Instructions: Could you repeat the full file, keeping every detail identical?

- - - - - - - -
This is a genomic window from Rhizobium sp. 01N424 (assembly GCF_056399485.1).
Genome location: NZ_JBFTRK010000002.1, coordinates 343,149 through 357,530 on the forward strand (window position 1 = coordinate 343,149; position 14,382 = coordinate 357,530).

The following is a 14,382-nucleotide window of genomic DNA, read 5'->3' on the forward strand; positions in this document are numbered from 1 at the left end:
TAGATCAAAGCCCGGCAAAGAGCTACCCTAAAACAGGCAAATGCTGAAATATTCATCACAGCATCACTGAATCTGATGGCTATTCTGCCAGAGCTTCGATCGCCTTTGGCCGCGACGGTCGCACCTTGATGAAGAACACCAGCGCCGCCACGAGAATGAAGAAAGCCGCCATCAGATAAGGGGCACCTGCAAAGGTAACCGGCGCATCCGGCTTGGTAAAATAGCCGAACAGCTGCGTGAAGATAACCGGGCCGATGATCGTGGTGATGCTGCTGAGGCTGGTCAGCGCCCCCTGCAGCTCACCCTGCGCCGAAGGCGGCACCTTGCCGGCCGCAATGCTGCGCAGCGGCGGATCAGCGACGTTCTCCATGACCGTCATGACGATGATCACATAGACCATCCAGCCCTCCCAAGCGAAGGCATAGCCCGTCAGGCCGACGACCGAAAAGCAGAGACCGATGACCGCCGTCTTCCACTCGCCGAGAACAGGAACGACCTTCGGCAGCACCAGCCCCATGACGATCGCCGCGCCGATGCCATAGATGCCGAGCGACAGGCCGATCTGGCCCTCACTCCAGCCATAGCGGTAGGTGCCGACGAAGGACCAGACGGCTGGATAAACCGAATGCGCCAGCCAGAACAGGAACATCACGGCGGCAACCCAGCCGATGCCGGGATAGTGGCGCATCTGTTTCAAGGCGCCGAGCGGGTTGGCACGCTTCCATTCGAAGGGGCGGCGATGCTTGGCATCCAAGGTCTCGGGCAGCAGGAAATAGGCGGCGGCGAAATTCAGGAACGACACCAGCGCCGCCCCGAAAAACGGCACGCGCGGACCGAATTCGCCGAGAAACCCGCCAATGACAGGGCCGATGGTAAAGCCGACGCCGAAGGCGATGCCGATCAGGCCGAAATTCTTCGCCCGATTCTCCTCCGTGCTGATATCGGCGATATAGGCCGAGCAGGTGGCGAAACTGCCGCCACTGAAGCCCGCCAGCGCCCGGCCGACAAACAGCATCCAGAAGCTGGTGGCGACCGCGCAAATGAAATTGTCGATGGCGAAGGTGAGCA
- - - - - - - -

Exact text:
This is a genomic window from Rhizobium sp. 01N424 (assembly GCF_056399485.1).
Genome location: NZ_JBFTRK010000002.1, coordinates 343,149 through 357,530 on the forward strand (window position 1 = coordinate 343,149; position 14,382 = coordinate 357,530).

The following is a 14,382-nucleotide window of genomic DNA, read 5'->3' on the forward strand; positions in this document are numbered from 1 at the left end:
TAGATCAAAGCCCGGCAAAGAGCTACCCTAAAACAGGCAAATGCTGAAATATTCATCACAGCATCACTGAATCTGATGGCTATTCTGCCAGAGCTTCGATCGCCTTTGGCCGCGACGGTCGCACCTTGATGAAGAACACCAGCGCCGCCACGAGAATGAAGAAAGCCGCCATCAGATAAGGGGCACCTGCAAAGGTAACCGGCGCATCCGGCTTGGTAAAATAGCCGAACAGCTGCGTGAAGATAACCGGGCCGATGATCGTGGTGATGCTGCTGAGGCTGGTCAGCGCCCCCTGCAGCTCACCCTGCGCCGAAGGCGGCACCTTGCCGGCCGCAATGCTGCGCAGCGGCGGATCAGCGACGTTCTCCATGACCGTCATGACGATGATCACATAGACCATCCAGCCCTCCCAAGCGAAGGCATAGCCCGTCAGGCCGACGACCGAAAAGCAGAGACCGATGACCGCCGTCTTCCACTCGCCGAGAACAGGAACGACCTTCGGCAGCACCAGCCCCATGACGATCGCCGCGCCGATGCCATAGATGCCGAGCGACAGGCCGATCTGGCCCTCACTCCAGCCATAGCGGTAGGTGCCGACGAAGGACCAGACGGCTGGATAAACCGAATGCGCCAGCCAGAACAGGAACATCACGGCGGCAACCCAGCCGATGCCGGGATAGTGGCGCATCTGTTTCAAGGCGCCGAGCGGGTTGGCACGCTTCCATTCGAAGGGGCGGCGATGCTTGGCATCCAAGGTCTCGGGCAGCAGGAAATAGGCGGCGGCGAAATTCAGGAACGACACCAGCGCCGCCCCGAAAAACGGCACGCGCGGACCGAATTCGCCGAGAAACCCGCCAATGACAGGGCCGATGGTAAAGCCGACGCCGAAGGCGATGCCGATCAGGCCGAAATTCTTCGCCCGATTCTCCTCCGTGCTGATATCGGCGATATAGGCCGAGCAGGTGGCGAAACTGCCGCCACTGAAGCCCGCCAGCGCCCGGCCGACAAACAGCATCCAGAAGCTGGTGGCGACCGCGCAAATGAAATTGTCGATGGCGAAGGTGAGCA